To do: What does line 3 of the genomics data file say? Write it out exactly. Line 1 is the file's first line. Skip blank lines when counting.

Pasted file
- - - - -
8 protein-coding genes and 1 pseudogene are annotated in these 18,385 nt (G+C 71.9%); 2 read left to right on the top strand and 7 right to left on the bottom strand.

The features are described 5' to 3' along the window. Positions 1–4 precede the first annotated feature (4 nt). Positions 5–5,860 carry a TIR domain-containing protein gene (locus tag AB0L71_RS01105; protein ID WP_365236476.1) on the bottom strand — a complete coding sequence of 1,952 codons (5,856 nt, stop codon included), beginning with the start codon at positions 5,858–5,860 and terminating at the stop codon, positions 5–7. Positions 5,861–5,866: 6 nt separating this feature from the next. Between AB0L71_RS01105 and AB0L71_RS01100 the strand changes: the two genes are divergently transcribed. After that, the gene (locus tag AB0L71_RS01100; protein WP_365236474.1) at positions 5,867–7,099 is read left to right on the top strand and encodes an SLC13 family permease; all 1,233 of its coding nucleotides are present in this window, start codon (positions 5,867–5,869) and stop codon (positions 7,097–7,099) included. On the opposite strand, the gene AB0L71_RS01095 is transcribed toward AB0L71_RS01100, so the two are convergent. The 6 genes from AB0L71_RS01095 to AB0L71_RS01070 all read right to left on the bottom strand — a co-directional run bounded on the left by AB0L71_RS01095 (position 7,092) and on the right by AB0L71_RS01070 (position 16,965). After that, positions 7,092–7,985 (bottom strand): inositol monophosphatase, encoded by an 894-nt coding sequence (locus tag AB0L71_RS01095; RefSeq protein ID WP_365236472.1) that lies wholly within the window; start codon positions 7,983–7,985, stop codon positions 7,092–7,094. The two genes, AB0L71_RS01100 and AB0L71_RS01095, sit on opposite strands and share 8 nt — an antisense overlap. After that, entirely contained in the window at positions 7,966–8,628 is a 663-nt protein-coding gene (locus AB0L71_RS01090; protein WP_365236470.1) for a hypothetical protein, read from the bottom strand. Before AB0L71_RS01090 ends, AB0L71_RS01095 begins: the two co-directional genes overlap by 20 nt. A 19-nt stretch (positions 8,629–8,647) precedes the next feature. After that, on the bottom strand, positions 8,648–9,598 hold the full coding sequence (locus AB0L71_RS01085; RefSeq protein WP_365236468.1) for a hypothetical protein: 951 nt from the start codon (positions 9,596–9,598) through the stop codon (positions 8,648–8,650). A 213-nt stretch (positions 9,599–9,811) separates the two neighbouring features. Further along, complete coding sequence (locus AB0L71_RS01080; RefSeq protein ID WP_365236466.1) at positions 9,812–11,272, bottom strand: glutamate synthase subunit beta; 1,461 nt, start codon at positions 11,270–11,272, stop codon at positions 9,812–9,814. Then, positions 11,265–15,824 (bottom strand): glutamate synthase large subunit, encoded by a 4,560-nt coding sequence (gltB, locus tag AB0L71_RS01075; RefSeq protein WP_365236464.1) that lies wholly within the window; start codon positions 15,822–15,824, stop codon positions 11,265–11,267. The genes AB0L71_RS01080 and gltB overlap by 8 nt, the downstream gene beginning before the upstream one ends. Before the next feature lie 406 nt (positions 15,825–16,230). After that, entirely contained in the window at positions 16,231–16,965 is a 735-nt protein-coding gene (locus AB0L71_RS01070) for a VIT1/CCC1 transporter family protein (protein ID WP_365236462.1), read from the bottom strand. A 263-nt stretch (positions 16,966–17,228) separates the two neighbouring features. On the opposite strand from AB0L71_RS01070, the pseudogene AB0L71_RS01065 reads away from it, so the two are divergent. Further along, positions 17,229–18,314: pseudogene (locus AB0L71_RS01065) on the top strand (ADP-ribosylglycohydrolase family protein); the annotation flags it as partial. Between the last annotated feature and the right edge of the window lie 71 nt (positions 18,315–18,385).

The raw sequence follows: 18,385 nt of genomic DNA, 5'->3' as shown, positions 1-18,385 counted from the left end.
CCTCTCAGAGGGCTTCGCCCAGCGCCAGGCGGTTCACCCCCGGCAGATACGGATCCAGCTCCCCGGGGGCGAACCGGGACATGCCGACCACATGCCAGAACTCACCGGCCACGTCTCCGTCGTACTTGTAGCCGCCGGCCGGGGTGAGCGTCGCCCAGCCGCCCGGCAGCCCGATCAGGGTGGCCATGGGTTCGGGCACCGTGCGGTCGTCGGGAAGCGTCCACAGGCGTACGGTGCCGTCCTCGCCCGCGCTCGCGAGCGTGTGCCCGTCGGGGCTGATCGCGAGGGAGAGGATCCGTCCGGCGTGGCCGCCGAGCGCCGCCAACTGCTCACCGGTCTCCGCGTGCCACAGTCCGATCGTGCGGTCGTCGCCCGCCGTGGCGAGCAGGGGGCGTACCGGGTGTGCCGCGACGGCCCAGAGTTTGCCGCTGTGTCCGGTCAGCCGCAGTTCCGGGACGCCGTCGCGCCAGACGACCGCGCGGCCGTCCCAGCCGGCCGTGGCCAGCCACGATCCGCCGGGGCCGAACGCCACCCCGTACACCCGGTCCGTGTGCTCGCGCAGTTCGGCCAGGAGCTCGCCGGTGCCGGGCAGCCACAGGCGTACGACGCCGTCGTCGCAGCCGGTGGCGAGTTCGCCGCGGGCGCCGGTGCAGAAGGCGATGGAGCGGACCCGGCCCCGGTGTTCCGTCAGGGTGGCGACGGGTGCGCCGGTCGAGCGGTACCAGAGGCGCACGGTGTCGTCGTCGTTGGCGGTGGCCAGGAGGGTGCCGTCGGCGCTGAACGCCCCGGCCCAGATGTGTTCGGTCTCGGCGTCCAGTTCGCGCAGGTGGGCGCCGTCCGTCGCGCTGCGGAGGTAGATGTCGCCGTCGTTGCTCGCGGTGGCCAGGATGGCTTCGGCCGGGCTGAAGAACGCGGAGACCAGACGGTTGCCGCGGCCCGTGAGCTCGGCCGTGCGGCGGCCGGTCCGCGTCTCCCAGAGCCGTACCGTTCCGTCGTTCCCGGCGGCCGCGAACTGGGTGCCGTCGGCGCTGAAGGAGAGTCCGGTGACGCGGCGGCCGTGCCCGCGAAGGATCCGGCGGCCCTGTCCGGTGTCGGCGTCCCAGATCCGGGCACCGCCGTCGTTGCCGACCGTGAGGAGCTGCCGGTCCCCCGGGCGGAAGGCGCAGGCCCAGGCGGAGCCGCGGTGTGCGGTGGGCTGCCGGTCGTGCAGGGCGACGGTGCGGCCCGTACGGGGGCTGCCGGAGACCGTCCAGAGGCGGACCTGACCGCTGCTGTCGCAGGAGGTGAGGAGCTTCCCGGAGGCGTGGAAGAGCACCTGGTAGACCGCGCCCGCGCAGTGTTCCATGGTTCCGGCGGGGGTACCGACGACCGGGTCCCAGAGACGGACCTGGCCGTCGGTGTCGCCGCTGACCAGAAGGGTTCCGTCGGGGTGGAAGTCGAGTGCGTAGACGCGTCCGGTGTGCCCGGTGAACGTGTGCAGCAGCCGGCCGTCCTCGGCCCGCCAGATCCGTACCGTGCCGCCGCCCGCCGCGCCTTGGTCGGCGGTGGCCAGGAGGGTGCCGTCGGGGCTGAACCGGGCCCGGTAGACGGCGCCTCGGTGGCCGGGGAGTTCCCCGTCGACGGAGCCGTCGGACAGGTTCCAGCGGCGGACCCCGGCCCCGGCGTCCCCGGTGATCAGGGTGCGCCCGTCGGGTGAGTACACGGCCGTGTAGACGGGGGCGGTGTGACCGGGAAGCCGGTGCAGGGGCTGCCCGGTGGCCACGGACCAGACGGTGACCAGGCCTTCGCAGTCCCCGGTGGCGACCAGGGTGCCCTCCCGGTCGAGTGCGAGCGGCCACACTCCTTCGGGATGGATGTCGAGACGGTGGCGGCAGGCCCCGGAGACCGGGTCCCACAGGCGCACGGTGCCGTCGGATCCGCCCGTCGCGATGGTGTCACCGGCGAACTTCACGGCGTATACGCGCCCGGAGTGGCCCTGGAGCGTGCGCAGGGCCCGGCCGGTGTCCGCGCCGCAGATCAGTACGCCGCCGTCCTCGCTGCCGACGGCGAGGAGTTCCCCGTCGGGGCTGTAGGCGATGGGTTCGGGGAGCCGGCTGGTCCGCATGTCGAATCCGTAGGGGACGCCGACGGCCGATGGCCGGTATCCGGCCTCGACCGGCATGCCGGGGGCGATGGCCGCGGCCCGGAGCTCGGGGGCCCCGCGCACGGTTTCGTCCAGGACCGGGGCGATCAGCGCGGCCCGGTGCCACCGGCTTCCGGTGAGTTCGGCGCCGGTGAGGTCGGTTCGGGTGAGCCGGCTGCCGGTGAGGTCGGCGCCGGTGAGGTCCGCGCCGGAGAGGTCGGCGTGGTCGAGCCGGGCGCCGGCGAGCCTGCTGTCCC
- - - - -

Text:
The raw sequence follows: 18,385 nt of genomic DNA, 5'->3' as shown, positions 1-18,385 counted from the left end.